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The value generated by game demos in 2016 - are they worth making?

We take a look at hard numbers for the popularity of demos in relation to the full release of the same titles and compare them to try and determine if developers should still invest the time and effort in creating these demos for their playerbase.

Are demos really worth it?

On the 16th of February 2016 we released a demo for our title, Void 21, in order to give everyone interested a chance to try out the mechanics and gameplay. With 30 different sections in the demo, and a difficulty progression path, we estimated this will provide for about 4 hours of gameplay.

We have had a few downloads since then, on the 21st of February reaching 500. This got us pretty excited as at least 500 people were curious enough to try out the title. Some even were kind enough to make youtube videos and twitch streams about it, both with very positive feedback and with fair criticism. Of course this gave us quite the confidence boost but 500 is not really a representative number. What does it mean compared to other demos? Compared to other titles and to full releases? And is there really any benefit to actually having a demo from a marketing perspective?

Raw numbers:

We can check the number of downloads we’ve had, however there is no way to retrieve the numbers for other titles. Steamspy offers no data on demos as far as we could tell, while SteamDB giving a little information, but not much. They show the number of players concurrently playing the game and keep track of these numbers on a graph… but that’s about it.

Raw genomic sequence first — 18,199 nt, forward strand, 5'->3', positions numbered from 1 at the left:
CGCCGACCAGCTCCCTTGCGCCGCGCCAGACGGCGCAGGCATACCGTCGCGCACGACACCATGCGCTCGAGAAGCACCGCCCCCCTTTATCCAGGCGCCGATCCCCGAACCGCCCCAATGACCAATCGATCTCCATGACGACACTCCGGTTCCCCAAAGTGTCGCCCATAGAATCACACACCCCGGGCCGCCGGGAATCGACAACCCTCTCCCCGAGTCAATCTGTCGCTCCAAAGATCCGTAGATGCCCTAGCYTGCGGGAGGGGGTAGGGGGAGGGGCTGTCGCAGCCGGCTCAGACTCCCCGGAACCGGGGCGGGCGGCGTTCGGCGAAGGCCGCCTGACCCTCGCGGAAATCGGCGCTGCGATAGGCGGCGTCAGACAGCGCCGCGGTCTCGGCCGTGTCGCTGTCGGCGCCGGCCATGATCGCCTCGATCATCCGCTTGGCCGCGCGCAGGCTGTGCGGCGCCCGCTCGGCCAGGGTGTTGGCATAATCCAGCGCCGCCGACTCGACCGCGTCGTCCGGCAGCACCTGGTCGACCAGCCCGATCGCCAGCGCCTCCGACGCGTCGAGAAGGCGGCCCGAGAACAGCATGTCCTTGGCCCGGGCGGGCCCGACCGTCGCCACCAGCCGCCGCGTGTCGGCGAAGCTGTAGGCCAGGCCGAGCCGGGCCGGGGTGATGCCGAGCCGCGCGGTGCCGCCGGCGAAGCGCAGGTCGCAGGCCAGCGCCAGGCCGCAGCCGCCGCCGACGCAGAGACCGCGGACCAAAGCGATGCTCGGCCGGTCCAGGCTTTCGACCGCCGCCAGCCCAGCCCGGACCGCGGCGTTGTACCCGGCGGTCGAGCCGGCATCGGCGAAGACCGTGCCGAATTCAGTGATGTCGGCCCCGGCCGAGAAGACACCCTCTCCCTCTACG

Our 24 hour peak, at the time of writing, is 5 concurrent players online, with an all time peak of 7. It’s not much, it’s barely any data to actually draw a bottom line. So we turned our attention to more popular games on steam that also offer demos:

Title

24H peak

All-time peak

Release Date

Dying Light

17,062

45,871

26 Jan, 2015

Dying Light Demo

289

748

 

Demo/Full Release

1.69%

1.63%

 

Castle Crashers

855

16,013

26 Sep, 2012

Castle Crashers Demo

11

84

 

Demo/Full Release

1.28%

0.52%

 

The Stanley Parable

222

4,818

17 Oct, 2013

The Stanley Parable Demo

27

966

 

Demo/Full Release

12.16%

20.04%

 

XCOM: Enemy Unknown

12,836

22,328

12 Oct, 2012

XCOM: Enemy Unknown Demo

20

59

 

Demo/Full Release

0.15%

0.26%

 

Total War: SHOGUN 2

5,416

9,546

15 Mar, 2011

Total War: SHOGUN 2 DEMO

12

54

 

Demo/Full Release

0.221%

0.565%

 

Euro Truck Simulator 2

18,844

33,215

16 Jan, 2013

Euro Truck Simulator 2 Demo

338

433

 

Demo/Full Release

1.79%

1.30%

 

American Truck Simulator

11,439

19,153

2 Feb, 2016

American Truck Simulator Demo

750

1,210

 

Demo/Full Release

6.55%

6.31%